Wild Ginseng In NC

Discussion in 'Off Topic Discussion' started by NCFlyfisher, Aug 22, 2012.

  1. NCFlyfisher

    NCFlyfisher New Member

    Jun 18, 2009
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    Mt. Mitchell
    Last week I hiked across my granny's mountain property that boarder's the Blue Ridge Parkway to see if anyone has taken/stolen any of her wild ginseng. Luckily no evidence was discovered. I could harvest the crop now since it is on private land but I decided to wait for another week or so.

    Lot of poachers have been arrested during this time of year. And now there is a new marking system which was developed by Jim Corbin, a plant protection specialist with the NC Department of Agriculture and Consumer Services, will identify those harvested plants from our National Parks. A dye is attached to the root with a permanent adhesive and incorporates a specific color of bright orange. With the use of trained dogs, Park workers place the dye near the roots, and as the plant pulls moisture from the ground, it soaks up the dye. (link & other article)
    Wild North Carolina dried ginseng brought in almost $450 to $550 a pound last year (Link). This link will also tell you where one can sell their roots.

    And now even before the harvest season folks on eBay are selling it "wet" for great prices: Example 1, Example 2 and Example 3. There are more listings but you get the point.

    Prices this year might go even higher due to area droughts. If you own land I would advise to you look out to trespassers whether you dig for this plant or not. You can offer other folks to dig on your property to split the profits but that is your decision.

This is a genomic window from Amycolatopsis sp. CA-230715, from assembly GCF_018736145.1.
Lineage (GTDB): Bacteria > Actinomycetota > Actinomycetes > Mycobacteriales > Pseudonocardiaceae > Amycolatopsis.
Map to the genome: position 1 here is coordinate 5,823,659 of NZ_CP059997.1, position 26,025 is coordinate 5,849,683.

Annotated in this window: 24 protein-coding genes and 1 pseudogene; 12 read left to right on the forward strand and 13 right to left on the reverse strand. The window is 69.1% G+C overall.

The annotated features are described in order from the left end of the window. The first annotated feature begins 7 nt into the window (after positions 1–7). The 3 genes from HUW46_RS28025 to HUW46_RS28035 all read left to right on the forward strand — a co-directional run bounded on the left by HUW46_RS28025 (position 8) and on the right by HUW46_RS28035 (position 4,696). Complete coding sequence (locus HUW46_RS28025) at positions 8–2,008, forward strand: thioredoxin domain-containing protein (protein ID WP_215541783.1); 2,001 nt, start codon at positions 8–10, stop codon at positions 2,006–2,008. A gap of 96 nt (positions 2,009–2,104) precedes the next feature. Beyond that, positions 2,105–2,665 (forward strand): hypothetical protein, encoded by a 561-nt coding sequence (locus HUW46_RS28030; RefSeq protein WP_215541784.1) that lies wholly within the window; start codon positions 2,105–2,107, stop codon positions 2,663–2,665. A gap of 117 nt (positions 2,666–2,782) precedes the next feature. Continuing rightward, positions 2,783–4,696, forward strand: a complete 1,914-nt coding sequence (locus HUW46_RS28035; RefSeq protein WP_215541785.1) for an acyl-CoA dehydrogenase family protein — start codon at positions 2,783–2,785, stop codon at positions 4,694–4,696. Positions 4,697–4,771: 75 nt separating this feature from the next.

Also the State offers permits to dig in out National Forests if so inclined. Might be fun too. Here's the link: Permits

    Here's a great video on how to spot this plant:


    And how to dig the plant up (the proper way):


    Happy Hunting!
  2. snal

    snal Staff

    Dec 31, 2007
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    Well done digging/planting video! I have a spot on my land where there's a holler coming into a holler, found it there before but have never dug any of it up.
  3. johnnyreb

    johnnyreb Member

    Feb 8, 2011
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    I used to do that when I lived in Trade Tenn. It is actually a lot of work. 1 lb dry is a lot more wet coming out of the woods up a hill.
  4. Slacker

    Slacker Not Subscribed

    Jun 26, 2008
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    Durham, NC / Mebane, NC
    I'm going looking for it this weekend. Thanks for the video.
    I've got more than a few large patches of those ferns in my valley. Plus I can do some deer trail scouting.

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